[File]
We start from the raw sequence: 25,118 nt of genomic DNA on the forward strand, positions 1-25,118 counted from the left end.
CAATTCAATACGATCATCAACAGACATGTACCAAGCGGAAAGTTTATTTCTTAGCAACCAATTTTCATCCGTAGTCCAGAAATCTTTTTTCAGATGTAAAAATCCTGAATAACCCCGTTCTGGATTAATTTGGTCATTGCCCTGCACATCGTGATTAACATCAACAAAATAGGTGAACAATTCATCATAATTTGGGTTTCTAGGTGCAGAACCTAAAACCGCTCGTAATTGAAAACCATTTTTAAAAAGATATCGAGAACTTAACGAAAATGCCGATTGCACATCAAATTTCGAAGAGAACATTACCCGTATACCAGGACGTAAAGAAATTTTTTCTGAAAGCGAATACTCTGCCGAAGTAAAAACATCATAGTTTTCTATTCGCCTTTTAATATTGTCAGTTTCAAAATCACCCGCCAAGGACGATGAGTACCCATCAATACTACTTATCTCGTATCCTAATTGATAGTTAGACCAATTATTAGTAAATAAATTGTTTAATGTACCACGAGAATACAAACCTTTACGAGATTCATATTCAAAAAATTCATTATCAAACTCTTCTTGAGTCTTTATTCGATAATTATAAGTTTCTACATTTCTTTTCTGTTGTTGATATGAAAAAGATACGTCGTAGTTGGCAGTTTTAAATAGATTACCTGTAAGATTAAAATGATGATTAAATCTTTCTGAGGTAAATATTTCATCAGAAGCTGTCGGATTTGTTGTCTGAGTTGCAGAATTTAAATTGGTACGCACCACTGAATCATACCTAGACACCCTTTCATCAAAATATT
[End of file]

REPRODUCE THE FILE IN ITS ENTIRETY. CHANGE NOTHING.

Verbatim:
We start from the raw sequence: 25,118 nt of genomic DNA on the forward strand, positions 1-25,118 counted from the left end.
CAATTCAATACGATCATCAACAGACATGTACCAAGCGGAAAGTTTATTTCTTAGCAACCAATTTTCATCCGTAGTCCAGAAATCTTTTTTCAGATGTAAAAATCCTGAATAACCCCGTTCTGGATTAATTTGGTCATTGCCCTGCACATCGTGATTAACATCAACAAAATAGGTGAACAATTCATCATAATTTGGGTTTCTAGGTGCAGAACCTAAAACCGCTCGTAATTGAAAACCATTTTTAAAAAGATATCGAGAACTTAACGAAAATGCCGATTGCACATCAAATTTCGAAGAGAACATTACCCGTATACCAGGACGTAAAGAAATTTTTTCTGAAAGCGAATACTCTGCCGAAGTAAAAACATCATAGTTTTCTATTCGCCTTTTAATATTGTCAGTTTCAAAATCACCCGCCAAGGACGATGAGTACCCATCAATACTACTTATCTCGTATCCTAATTGATAGTTAGACCAATTATTAGTAAATAAATTGTTTAATGTACCACGAGAATACAAACCTTTACGAGATTCATATTCAAAAAATTCATTATCAAACTCTTCTTGAGTCTTTATTCGATAATTATAAGTTTCTACATTTCTTTTCTGTTGTTGATATGAAAAAGATACGTCGTAGTTGGCAGTTTTAAATAGATTACCTGTAAGATTAAAATGATGATTAAATCTTTCTGAGGTAAATATTTCATCAGAAGCTGTCGGATTTGTTGTCTGAGTTGCAGAATTTAAATTGGTACGCACCACTGAATCATACCTAGACACCCTTTCATCAAAATATT